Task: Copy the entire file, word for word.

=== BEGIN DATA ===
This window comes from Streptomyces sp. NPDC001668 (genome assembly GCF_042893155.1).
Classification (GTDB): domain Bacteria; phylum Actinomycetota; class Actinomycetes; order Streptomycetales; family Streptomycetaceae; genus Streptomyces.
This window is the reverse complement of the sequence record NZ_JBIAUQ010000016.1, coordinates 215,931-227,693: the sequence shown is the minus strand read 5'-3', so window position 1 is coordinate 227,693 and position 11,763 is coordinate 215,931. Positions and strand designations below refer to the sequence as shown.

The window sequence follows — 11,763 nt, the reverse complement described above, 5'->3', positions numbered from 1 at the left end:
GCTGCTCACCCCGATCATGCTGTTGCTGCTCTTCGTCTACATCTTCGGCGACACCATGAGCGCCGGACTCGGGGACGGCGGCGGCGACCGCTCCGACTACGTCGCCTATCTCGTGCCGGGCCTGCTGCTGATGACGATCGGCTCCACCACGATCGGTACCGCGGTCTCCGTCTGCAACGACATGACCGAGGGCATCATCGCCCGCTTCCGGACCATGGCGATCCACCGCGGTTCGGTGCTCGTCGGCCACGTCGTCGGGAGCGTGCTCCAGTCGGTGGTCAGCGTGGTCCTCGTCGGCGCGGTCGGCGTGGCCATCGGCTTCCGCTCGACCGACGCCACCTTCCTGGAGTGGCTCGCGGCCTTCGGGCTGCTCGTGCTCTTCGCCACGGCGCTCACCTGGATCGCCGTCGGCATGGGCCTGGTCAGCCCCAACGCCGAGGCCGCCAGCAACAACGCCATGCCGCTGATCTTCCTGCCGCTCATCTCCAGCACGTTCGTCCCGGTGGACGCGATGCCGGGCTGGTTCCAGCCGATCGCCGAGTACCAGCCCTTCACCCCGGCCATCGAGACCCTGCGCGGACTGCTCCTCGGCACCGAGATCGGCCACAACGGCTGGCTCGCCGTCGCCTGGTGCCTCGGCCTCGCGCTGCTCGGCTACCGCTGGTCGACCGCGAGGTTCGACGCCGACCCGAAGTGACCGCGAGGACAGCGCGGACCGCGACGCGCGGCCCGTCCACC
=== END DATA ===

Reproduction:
This window comes from Streptomyces sp. NPDC001668 (genome assembly GCF_042893155.1).
Classification (GTDB): domain Bacteria; phylum Actinomycetota; class Actinomycetes; order Streptomycetales; family Streptomycetaceae; genus Streptomyces.
This window is the reverse complement of the sequence record NZ_JBIAUQ010000016.1, coordinates 215,931-227,693: the sequence shown is the minus strand read 5'-3', so window position 1 is coordinate 227,693 and position 11,763 is coordinate 215,931. Positions and strand designations below refer to the sequence as shown.

The window sequence follows — 11,763 nt, the reverse complement described above, 5'->3', positions numbered from 1 at the left end:
GCTGCTCACCCCGATCATGCTGTTGCTGCTCTTCGTCTACATCTTCGGCGACACCATGAGCGCCGGACTCGGGGACGGCGGCGGCGACCGCTCCGACTACGTCGCCTATCTCGTGCCGGGCCTGCTGCTGATGACGATCGGCTCCACCACGATCGGTACCGCGGTCTCCGTCTGCAACGACATGACCGAGGGCATCATCGCCCGCTTCCGGACCATGGCGATCCACCGCGGTTCGGTGCTCGTCGGCCACGTCGTCGGGAGCGTGCTCCAGTCGGTGGTCAGCGTGGTCCTCGTCGGCGCGGTCGGCGTGGCCATCGGCTTCCGCTCGACCGACGCCACCTTCCTGGAGTGGCTCGCGGCCTTCGGGCTGCTCGTGCTCTTCGCCACGGCGCTCACCTGGATCGCCGTCGGCATGGGCCTGGTCAGCCCCAACGCCGAGGCCGCCAGCAACAACGCCATGCCGCTGATCTTCCTGCCGCTCATCTCCAGCACGTTCGTCCCGGTGGACGCGATGCCGGGCTGGTTCCAGCCGATCGCCGAGTACCAGCCCTTCACCCCGGCCATCGAGACCCTGCGCGGACTGCTCCTCGGCACCGAGATCGGCCACAACGGCTGGCTCGCCGTCGCCTGGTGCCTCGGCCTCGCGCTGCTCGGCTACCGCTGGTCGACCGCGAGGTTCGACGCCGACCCGAAGTGACCGCGAGGACAGCGCGGACCGCGACGCGCGGCCCGTCCACC